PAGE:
Searching for the real Matt Garza
The Chicago pitcher's stats make him difficult to figure out
Matt Garza is good. Very good. His stuff, as many a catcher will attest, is as filthy as a chimney sweep. Yet, despite this, he has produced the results of a merely above-average starter. This year, in-the-know Cubs fans have observed The Tale of Two Garzas -- the story of a devastating strikeout pitcher who just can't seem to keep the scoreboard clean.
What gives? Which is the real Matt Garza? The one who can make Albert Pujols look like Neifi Perez, or the one who watches opponents slap pitches for key double after key double? Well, the truth lies somewhere in between.
Garza is never hard to find in a dugout. Leaning on the railing, nervously spitting sunflower seeds, waiting for any reason to vault over the railing and scream a little, the Cubs third starting pitcher is always totally immersed in the game, whether he's pitching or still four days away from taking the mound. But the Cubs didn't trade a hefty slice of their farm system for a cheerleader -- they wanted Garza win some games. Unfortunately for the Cubs, that hasn't happened very often this year.
When the Cubs acquired Garza this offseason, they were getting a starter who had pitched nearly 200 innings for three straight seasons with an ERA under 4.00. So far in 2011, Garza has been decent, but not lights-out-go-to-bed-you're-grounded, sporting a 3.72 ERA.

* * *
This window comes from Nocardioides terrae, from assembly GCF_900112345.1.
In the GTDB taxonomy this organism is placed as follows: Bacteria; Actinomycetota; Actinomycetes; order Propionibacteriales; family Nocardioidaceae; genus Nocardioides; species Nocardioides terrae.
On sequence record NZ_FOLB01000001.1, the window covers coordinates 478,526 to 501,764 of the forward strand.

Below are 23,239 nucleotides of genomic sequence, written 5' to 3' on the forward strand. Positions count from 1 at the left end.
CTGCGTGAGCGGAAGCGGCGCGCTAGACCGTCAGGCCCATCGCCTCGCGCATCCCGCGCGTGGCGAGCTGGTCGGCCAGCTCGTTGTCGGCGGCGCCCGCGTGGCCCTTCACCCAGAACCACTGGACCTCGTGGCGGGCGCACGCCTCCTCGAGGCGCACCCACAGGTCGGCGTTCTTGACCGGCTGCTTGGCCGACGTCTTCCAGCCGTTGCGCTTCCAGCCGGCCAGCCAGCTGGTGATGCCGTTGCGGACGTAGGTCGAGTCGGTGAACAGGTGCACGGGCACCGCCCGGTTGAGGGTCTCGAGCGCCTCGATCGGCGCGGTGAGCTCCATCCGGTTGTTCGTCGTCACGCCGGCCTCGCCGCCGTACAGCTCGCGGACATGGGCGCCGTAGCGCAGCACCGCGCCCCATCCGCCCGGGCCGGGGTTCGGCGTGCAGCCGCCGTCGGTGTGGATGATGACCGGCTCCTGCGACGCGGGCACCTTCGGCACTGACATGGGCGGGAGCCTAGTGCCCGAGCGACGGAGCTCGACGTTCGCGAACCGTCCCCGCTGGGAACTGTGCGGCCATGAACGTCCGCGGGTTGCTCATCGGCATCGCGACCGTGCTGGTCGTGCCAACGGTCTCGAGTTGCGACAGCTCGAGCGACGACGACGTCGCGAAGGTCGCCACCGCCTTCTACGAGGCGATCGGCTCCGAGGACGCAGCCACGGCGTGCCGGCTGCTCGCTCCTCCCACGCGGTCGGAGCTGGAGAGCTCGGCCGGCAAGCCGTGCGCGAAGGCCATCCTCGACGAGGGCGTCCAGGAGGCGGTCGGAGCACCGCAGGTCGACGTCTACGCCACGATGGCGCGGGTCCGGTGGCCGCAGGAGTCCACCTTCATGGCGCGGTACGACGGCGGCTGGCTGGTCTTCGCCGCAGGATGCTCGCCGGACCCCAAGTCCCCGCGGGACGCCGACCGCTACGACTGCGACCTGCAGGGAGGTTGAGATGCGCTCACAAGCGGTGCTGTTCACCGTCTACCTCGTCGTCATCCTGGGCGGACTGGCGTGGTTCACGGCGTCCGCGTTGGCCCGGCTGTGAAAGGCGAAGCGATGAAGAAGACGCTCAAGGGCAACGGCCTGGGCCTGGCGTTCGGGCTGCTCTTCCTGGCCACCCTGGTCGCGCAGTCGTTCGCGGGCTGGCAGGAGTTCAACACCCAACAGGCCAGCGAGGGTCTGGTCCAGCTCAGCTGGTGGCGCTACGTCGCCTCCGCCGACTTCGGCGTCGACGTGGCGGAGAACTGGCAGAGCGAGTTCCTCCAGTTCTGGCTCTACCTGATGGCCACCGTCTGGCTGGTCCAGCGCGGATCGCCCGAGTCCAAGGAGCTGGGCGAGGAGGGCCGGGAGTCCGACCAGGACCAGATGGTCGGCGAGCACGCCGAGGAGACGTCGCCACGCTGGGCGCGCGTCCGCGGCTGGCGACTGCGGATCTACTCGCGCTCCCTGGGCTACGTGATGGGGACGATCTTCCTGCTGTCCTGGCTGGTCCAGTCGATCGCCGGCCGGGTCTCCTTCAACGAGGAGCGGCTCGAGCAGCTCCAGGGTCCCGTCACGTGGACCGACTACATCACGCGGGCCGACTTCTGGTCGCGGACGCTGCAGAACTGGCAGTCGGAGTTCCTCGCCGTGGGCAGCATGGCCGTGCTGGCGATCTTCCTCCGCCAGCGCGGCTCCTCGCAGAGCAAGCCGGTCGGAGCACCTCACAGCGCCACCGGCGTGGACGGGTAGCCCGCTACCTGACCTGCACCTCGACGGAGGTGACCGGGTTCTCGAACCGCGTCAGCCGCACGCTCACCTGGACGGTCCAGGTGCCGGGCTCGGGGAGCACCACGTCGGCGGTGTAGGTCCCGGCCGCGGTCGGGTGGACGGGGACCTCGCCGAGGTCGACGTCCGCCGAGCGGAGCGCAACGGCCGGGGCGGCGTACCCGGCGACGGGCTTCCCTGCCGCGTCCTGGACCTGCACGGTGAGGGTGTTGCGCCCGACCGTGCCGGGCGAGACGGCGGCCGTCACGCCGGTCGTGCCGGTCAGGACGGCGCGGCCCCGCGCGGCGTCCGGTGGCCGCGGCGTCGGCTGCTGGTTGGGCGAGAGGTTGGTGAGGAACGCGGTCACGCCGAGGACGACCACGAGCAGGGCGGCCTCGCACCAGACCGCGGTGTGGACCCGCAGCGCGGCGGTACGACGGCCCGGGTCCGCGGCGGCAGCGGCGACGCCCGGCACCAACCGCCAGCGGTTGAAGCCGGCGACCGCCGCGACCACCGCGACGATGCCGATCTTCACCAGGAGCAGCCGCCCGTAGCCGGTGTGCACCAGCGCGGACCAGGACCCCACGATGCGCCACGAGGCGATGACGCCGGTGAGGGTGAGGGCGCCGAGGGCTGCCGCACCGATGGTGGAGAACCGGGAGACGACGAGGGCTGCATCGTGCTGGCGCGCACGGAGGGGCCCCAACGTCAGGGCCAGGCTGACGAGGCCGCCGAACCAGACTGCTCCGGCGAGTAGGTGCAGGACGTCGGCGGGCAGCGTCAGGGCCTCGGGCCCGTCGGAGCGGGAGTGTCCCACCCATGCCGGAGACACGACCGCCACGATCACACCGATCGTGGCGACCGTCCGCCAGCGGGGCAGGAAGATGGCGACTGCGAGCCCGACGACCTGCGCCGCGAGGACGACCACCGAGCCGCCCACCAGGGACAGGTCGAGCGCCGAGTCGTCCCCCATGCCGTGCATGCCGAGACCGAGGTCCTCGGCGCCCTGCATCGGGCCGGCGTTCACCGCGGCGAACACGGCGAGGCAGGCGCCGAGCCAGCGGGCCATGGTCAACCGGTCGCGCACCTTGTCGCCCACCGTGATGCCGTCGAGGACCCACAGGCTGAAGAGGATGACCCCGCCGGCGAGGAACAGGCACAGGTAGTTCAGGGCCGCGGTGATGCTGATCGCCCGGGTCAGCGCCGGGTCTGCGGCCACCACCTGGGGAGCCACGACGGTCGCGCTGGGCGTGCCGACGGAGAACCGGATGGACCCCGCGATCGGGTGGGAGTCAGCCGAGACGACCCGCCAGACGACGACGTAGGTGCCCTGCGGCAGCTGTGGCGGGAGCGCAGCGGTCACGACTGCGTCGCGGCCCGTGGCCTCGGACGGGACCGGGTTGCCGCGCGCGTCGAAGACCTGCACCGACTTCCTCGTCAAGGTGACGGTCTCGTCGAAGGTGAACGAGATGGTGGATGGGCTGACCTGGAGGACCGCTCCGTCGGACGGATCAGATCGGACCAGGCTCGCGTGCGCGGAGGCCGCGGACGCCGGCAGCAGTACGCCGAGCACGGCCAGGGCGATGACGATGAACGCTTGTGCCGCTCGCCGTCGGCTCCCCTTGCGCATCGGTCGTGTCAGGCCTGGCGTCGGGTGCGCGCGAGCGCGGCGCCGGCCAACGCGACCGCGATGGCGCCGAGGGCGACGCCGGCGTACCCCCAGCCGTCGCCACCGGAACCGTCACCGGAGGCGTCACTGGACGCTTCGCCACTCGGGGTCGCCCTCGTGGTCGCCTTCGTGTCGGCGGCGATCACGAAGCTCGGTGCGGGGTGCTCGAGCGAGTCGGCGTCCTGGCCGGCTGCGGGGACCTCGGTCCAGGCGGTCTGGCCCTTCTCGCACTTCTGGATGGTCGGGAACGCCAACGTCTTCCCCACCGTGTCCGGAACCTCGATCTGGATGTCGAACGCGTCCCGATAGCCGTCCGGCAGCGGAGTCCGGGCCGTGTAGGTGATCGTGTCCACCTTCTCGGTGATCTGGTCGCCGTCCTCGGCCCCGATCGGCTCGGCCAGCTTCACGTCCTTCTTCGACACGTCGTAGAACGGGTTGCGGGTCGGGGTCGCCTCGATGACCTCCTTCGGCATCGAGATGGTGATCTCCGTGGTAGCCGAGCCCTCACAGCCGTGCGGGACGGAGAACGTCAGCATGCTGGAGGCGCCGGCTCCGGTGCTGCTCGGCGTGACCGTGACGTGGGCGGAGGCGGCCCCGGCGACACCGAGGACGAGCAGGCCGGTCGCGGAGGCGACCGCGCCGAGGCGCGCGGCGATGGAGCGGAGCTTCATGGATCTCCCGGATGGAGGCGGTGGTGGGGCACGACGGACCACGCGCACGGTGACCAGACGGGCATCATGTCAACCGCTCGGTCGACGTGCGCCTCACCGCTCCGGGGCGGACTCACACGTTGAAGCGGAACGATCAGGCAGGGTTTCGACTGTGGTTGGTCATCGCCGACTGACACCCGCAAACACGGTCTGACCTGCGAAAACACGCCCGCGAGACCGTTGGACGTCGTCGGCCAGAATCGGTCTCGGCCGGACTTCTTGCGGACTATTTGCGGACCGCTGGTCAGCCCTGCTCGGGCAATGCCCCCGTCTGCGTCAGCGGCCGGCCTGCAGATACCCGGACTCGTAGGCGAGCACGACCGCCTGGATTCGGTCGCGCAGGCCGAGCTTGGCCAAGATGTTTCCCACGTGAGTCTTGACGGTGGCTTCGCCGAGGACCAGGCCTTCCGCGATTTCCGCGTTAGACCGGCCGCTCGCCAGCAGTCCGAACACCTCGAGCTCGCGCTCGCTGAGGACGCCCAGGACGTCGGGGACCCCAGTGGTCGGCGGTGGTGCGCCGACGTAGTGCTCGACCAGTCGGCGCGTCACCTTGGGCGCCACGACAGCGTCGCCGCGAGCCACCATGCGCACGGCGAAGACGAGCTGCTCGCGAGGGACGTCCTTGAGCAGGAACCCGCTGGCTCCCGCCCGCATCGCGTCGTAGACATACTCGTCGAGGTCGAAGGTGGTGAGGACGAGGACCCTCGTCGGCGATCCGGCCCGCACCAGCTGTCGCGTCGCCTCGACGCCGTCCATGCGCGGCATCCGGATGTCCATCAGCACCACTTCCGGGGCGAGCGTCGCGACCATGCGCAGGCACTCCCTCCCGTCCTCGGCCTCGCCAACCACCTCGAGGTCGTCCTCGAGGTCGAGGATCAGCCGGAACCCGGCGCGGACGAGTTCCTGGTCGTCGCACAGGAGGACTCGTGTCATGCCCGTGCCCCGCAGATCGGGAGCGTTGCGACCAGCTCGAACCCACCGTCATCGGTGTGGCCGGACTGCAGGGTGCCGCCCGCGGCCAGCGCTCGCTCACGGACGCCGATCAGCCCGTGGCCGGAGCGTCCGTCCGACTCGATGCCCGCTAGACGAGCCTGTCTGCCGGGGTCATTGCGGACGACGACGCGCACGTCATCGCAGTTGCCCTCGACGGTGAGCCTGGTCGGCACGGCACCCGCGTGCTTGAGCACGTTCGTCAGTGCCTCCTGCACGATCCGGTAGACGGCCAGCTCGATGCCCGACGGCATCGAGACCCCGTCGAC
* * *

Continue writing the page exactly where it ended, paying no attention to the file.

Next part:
After his trade to the North Side, the common fear surrounded his stadium change. Despite his good ERA with the Tampa Bay Rays, Garza allowed more than the league average in homers in both 2009 and 2010 -- despite playing in a park known to depress power numbers. Moving to Wrigley Field, where a windy day can transform a popup into a double and a Mohawk into a comb-over, Garza looked poised for some serious struggles.
Instead, he changed his approach and found a new form of success.
To read more about how Matt Garza has changed his approach and what Cubs fans can expect out of him the rest of the season, you must be an ESPN Insider.